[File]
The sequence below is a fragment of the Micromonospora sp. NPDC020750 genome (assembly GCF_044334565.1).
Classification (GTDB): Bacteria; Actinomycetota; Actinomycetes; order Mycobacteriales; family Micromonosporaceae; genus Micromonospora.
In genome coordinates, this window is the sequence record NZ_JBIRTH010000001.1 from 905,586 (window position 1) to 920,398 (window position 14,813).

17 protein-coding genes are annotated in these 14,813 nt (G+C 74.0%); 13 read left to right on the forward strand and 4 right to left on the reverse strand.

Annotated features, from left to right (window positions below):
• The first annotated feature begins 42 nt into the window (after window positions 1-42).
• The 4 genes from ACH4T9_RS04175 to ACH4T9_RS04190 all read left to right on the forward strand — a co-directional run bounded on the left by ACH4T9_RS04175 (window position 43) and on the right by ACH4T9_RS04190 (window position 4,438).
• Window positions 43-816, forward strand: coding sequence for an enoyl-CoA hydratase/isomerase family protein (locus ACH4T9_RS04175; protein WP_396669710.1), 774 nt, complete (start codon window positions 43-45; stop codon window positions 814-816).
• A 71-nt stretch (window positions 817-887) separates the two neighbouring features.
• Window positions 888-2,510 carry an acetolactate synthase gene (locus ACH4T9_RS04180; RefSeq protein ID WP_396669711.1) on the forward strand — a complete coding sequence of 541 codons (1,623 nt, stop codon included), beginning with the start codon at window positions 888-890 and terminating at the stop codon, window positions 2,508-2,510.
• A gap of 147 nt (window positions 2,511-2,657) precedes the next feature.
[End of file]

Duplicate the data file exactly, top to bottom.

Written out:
The sequence below is a fragment of the Micromonospora sp. NPDC020750 genome (assembly GCF_044334565.1).
Classification (GTDB): Bacteria; Actinomycetota; Actinomycetes; order Mycobacteriales; family Micromonosporaceae; genus Micromonospora.
In genome coordinates, this window is the sequence record NZ_JBIRTH010000001.1 from 905,586 (window position 1) to 920,398 (window position 14,813).

17 protein-coding genes are annotated in these 14,813 nt (G+C 74.0%); 13 read left to right on the forward strand and 4 right to left on the reverse strand.

Annotated features, from left to right (window positions below):
• The first annotated feature begins 42 nt into the window (after window positions 1-42).
• The 4 genes from ACH4T9_RS04175 to ACH4T9_RS04190 all read left to right on the forward strand — a co-directional run bounded on the left by ACH4T9_RS04175 (window position 43) and on the right by ACH4T9_RS04190 (window position 4,438).
• Window positions 43-816, forward strand: coding sequence for an enoyl-CoA hydratase/isomerase family protein (locus ACH4T9_RS04175; protein WP_396669710.1), 774 nt, complete (start codon window positions 43-45; stop codon window positions 814-816).
• A 71-nt stretch (window positions 817-887) separates the two neighbouring features.
• Window positions 888-2,510 carry an acetolactate synthase gene (locus ACH4T9_RS04180; RefSeq protein ID WP_396669711.1) on the forward strand — a complete coding sequence of 541 codons (1,623 nt, stop codon included), beginning with the start codon at window positions 888-890 and terminating at the stop codon, window positions 2,508-2,510.
• A gap of 147 nt (window positions 2,511-2,657) precedes the next feature.